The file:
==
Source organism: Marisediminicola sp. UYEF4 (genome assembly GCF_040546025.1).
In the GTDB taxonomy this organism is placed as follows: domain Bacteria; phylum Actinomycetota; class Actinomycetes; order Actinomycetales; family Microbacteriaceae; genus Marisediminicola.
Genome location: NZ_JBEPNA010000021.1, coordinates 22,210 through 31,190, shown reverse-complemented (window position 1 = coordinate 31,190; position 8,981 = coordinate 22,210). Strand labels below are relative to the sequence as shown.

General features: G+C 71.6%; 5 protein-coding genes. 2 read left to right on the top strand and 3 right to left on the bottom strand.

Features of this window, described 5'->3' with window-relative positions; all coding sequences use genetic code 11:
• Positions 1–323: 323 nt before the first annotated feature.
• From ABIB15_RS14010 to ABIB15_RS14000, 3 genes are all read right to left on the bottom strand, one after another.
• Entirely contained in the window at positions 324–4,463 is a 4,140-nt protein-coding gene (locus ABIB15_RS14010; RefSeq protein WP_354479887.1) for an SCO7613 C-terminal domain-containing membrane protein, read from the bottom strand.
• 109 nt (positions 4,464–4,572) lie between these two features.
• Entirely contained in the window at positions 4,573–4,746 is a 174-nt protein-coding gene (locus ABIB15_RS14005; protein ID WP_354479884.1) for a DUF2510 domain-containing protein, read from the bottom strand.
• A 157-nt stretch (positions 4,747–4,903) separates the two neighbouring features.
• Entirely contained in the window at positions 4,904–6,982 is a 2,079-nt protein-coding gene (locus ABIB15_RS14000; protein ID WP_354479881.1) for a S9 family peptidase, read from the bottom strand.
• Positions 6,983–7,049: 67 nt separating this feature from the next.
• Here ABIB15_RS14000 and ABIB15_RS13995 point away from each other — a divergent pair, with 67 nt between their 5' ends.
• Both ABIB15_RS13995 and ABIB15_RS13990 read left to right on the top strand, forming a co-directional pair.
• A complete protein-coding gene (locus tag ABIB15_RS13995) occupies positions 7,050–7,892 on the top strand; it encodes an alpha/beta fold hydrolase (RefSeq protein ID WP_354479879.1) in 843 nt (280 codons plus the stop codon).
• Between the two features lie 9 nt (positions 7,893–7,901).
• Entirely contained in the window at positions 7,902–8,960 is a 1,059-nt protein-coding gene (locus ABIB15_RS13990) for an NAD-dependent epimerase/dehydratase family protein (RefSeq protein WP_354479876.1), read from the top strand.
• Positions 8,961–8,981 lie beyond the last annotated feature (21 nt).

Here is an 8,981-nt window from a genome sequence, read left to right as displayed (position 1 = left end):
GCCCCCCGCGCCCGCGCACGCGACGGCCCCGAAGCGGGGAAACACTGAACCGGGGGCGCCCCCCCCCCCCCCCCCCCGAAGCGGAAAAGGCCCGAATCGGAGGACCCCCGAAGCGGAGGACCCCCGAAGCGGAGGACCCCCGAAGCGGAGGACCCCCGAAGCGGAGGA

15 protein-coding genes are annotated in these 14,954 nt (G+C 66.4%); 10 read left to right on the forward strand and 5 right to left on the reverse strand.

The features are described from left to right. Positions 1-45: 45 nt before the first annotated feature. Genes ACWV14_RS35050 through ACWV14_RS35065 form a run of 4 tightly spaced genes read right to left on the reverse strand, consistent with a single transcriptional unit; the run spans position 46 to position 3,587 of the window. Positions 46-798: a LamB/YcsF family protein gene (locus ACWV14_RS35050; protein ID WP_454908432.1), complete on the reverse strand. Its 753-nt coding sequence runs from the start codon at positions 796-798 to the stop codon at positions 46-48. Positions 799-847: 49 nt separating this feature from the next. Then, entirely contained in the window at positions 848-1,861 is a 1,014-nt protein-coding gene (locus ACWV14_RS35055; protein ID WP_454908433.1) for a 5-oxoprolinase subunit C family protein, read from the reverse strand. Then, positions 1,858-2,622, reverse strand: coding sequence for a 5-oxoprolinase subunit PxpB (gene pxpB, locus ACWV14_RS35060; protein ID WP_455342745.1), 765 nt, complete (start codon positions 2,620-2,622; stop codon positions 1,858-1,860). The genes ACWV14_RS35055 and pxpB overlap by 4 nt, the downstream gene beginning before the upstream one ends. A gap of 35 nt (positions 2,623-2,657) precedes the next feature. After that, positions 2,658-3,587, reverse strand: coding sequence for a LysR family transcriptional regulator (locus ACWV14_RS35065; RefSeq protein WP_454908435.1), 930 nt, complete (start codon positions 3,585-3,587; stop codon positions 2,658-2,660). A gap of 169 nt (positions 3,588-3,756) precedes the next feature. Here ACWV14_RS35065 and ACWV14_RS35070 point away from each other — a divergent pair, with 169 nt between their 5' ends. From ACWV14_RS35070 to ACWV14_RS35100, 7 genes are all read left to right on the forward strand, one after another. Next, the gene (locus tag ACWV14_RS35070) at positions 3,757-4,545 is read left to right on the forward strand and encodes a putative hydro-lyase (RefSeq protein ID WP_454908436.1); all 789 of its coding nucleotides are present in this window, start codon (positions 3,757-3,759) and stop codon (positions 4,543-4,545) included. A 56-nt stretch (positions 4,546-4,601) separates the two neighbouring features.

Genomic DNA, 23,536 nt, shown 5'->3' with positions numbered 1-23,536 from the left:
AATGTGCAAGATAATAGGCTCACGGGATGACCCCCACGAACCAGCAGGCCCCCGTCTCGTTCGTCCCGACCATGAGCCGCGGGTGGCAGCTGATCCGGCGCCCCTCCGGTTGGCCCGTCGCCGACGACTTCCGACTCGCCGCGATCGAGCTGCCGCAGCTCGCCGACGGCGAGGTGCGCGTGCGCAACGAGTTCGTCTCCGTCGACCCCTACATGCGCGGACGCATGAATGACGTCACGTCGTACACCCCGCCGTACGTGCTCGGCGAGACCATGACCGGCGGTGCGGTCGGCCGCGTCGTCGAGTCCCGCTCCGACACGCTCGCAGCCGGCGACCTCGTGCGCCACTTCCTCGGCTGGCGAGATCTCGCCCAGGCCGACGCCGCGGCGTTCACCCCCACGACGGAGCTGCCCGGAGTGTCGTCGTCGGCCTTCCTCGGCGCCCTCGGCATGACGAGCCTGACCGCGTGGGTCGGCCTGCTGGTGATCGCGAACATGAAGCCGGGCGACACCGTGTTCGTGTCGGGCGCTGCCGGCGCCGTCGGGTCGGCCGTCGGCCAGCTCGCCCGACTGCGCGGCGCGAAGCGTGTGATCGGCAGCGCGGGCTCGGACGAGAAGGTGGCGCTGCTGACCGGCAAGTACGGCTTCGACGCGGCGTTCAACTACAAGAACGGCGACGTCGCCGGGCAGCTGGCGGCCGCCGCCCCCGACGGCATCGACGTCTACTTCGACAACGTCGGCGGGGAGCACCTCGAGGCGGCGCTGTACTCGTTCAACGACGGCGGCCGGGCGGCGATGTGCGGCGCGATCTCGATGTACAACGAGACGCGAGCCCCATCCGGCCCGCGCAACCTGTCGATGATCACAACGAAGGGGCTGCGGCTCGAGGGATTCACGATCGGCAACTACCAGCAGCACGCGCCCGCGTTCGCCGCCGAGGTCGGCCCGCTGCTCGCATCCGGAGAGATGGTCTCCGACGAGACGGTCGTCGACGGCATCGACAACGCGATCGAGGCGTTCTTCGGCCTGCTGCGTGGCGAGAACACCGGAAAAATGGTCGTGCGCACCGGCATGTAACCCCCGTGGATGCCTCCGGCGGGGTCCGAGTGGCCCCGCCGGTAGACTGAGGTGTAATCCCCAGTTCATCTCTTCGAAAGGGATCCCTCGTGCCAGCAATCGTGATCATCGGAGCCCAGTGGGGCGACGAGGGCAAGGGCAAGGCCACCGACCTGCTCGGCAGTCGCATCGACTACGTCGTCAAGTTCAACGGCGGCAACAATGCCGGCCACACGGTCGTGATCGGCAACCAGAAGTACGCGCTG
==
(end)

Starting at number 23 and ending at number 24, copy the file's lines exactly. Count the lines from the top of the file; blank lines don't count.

The features are described from left to right. Positions 1-45: 45 nt before the first annotated feature. Genes ACWV14_RS35050 through ACWV14_RS35065 form a run of 4 tightly spaced genes read right to left on the reverse strand, consistent with a single transcriptional unit; the run spans position 46 to position 3,587 of the window. Positions 46-798: a LamB/YcsF family protein gene (locus ACWV14_RS35050; protein ID WP_454908432.1), complete on the reverse strand. Its 753-nt coding sequence runs from the start codon at positions 796-798 to the stop codon at positions 46-48. Positions 799-847: 49 nt separating this feature from the next. Then, entirely contained in the window at positions 848-1,861 is a 1,014-nt protein-coding gene (locus ACWV14_RS35055; protein ID WP_454908433.1) for a 5-oxoprolinase subunit C family protein, read from the reverse strand. Then, positions 1,858-2,622, reverse strand: coding sequence for a 5-oxoprolinase subunit PxpB (gene pxpB, locus ACWV14_RS35060; protein ID WP_455342745.1), 765 nt, complete (start codon positions 2,620-2,622; stop codon positions 1,858-1,860). The genes ACWV14_RS35055 and pxpB overlap by 4 nt, the downstream gene beginning before the upstream one ends. A gap of 35 nt (positions 2,623-2,657) precedes the next feature. After that, positions 2,658-3,587, reverse strand: coding sequence for a LysR family transcriptional regulator (locus ACWV14_RS35065; RefSeq protein WP_454908435.1), 930 nt, complete (start codon positions 3,585-3,587; stop codon positions 2,658-2,660). A gap of 169 nt (positions 3,588-3,756) precedes the next feature. Here ACWV14_RS35065 and ACWV14_RS35070 point away from each other — a divergent pair, with 169 nt between their 5' ends. From ACWV14_RS35070 to ACWV14_RS35100, 7 genes are all read left to right on the forward strand, one after another. Next, the gene (locus tag ACWV14_RS35070) at positions 3,757-4,545 is read left to right on the forward strand and encodes a putative hydro-lyase (RefSeq protein ID WP_454908436.1); all 789 of its coding nucleotides are present in this window, start codon (positions 3,757-3,759) and stop codon (positions 4,543-4,545) included. A 56-nt stretch (positions 4,546-4,601) separates the two neighbouring features.

Genomic DNA, 23,536 nt, shown 5'->3' with positions numbered 1-23,536 from the left: